[erlang-questions] gen_fsm + handle_info = spaghetti code?

Kolo Rahl kolorahl@REDACTED
Mon Aug 5 19:58:59 CEST 2013

I'm not sure what your NIF messages look like versus what your state
handlers take, but if you have a single gen_fsm and you store it in a
global registry, like with gproc, couldn't you have a single handle_info
call that retrieves your Pid and passes along the data in a
gen_fsm:send_event call? Example:

handle_info(Info, _StateName, _StateData) ->
    Pid = get_pid(),
    gen_fsm:send_event(Pid, Info).

Then you just need to make sure you register the pid and that your handlers
are set up correctly for whatever data is being piped through. I have not
actually done something like this before, so I can't conclusively say it
works or is the right way to go. Perhaps someone else with more experience
than I could comment if this is a reasonable solution.

On Mon, Aug 5, 2013 at 9:12 AM, Fred Hebert <mononcqc@REDACTED> wrote:

> I would consider having a middle-man process whose role is to deal with
> the NIF code, and turns messages received into gen_fsm events.
> Alternatively, the NIF could cheat and use the internal gen_fsm wrapping
> of messages ({'gen_event', Event}, where Event is the original message).
> the gen_fsm process will receive that message and think of it as if it
> were sent as an asynchronous event through the regular gen_fsm
> functions, and call your own custom states.
> This is a bit messier given you break the abstraction, but should be
> faster at run time than having a middle-man just forward stuff.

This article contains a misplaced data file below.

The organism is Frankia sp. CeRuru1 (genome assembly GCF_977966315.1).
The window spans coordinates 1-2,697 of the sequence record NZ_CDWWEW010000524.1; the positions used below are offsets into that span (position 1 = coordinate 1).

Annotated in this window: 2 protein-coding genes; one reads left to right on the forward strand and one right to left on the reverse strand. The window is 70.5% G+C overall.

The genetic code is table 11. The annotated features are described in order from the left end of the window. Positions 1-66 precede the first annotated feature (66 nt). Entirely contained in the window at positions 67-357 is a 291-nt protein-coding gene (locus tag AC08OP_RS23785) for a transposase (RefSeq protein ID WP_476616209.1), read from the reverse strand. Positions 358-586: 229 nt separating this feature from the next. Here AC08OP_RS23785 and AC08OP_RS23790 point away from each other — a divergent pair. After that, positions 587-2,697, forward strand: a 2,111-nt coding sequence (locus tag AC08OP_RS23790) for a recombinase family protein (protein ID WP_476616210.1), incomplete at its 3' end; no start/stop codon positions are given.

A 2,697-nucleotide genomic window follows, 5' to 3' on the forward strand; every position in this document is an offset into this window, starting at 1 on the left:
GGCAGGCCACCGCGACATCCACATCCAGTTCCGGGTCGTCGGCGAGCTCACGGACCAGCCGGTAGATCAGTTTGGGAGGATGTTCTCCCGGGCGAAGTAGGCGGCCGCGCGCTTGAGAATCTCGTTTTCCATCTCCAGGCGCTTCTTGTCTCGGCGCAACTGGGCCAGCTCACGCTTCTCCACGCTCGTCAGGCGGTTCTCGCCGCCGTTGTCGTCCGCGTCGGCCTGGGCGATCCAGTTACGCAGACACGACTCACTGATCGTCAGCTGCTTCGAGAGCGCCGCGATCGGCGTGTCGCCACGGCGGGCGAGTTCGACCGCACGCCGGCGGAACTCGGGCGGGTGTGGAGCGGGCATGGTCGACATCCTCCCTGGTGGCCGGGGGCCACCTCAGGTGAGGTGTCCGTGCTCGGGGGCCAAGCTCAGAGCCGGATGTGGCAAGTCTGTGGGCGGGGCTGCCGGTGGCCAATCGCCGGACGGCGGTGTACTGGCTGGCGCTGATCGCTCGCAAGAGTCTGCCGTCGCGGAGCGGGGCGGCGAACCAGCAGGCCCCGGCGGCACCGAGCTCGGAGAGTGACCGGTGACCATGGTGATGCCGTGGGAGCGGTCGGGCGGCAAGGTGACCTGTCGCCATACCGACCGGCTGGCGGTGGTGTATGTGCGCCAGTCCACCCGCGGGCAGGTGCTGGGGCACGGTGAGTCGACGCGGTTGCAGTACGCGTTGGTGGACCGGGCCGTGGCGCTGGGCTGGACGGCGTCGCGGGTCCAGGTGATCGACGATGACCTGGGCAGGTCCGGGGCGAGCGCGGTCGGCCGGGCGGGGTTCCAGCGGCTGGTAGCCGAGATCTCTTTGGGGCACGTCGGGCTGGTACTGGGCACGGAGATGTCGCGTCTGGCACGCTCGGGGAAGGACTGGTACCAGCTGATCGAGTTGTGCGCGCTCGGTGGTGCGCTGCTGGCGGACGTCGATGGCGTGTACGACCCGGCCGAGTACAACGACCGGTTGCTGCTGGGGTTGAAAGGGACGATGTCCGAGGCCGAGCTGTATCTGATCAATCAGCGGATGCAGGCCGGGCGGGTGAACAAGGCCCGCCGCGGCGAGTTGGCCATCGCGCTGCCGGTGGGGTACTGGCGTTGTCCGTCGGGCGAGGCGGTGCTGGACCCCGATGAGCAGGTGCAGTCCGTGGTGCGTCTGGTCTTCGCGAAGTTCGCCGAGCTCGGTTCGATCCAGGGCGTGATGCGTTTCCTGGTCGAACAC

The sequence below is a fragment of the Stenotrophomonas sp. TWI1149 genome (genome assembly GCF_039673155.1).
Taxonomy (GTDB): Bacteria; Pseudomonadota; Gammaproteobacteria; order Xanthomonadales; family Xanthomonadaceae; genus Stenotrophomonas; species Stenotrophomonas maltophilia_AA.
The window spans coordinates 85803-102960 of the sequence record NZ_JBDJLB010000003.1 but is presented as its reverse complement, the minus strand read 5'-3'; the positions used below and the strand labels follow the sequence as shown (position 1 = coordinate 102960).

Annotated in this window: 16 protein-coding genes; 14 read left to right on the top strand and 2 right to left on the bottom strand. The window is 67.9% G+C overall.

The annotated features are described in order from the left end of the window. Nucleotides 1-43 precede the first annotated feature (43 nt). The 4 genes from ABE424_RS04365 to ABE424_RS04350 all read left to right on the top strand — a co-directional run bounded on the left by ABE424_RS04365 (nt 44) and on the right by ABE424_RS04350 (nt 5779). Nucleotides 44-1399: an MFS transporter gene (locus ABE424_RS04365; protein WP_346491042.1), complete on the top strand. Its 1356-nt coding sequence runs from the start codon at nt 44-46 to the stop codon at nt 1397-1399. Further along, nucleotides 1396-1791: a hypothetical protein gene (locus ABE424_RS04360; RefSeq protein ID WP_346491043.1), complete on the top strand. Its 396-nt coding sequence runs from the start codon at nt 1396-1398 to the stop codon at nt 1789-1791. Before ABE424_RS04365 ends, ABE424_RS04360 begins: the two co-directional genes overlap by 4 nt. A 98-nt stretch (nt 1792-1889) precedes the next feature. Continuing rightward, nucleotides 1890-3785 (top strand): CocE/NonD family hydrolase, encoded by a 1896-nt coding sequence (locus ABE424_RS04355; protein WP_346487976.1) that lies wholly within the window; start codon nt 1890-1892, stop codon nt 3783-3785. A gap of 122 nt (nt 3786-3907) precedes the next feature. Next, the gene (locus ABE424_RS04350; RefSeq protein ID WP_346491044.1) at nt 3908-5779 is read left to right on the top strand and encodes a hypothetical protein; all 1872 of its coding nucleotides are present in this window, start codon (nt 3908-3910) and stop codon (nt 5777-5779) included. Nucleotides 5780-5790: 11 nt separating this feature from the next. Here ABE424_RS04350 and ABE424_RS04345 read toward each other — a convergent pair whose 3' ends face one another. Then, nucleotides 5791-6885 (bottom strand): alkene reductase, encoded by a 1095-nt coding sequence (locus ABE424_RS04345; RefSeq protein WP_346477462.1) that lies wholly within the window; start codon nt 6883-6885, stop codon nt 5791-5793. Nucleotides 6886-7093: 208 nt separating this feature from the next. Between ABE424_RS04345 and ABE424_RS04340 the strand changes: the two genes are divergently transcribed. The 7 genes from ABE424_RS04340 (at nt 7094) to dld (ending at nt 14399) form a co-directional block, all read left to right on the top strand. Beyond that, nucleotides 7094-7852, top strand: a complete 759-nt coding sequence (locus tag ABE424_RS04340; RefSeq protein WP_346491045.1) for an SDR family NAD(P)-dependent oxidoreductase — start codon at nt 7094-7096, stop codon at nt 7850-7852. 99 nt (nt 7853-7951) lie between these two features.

> Regards,
> Fred.
> On 08/05, Janos Hary wrote:
> > All,
> >
> >
> >
> > I'm working on an optical archiving application. I wrote a NIF wrapper
> > around a burning SDK. Other relevant parts are a task queue, which holds
> > burning or reading tasks, and a web based gui which shows the drives'
> state
> > to the user. In the middle sits an Erlang module controlling a physical
> > drive, and of cause the application should handle multiple drives.
> >
> > Because the drives' state diagram is fairly complex (reading, burning,
> > handling different media capacities and types, hw events, errors, user
> > interactions on GUI or pressing the eject button, etc.) I started to
> > implement it as a gen_fsm.
> >
> > Now, my problem: most of the events triggering a state change are coming
> in
> > plain Erlang messages (from the NIF, or from gproc what I use to connect
> to
> > the GUI module). I can capture these events with handle_info but I lose
> the
> > major advantage of the gen_fsm. If two subsequent events are coming
> through
> > handle_info, I vainly specify the new state, because the state's callback
> > won't be ever reached. My code is a bunch of handle_infos and they are
> just
> > handling the specific events in any state.
> >
> > What is an advisabel practice to code such an FSM?
> >
> >
> >
> > Thanks for any ideas in advance.
> >
> > Janos
> >
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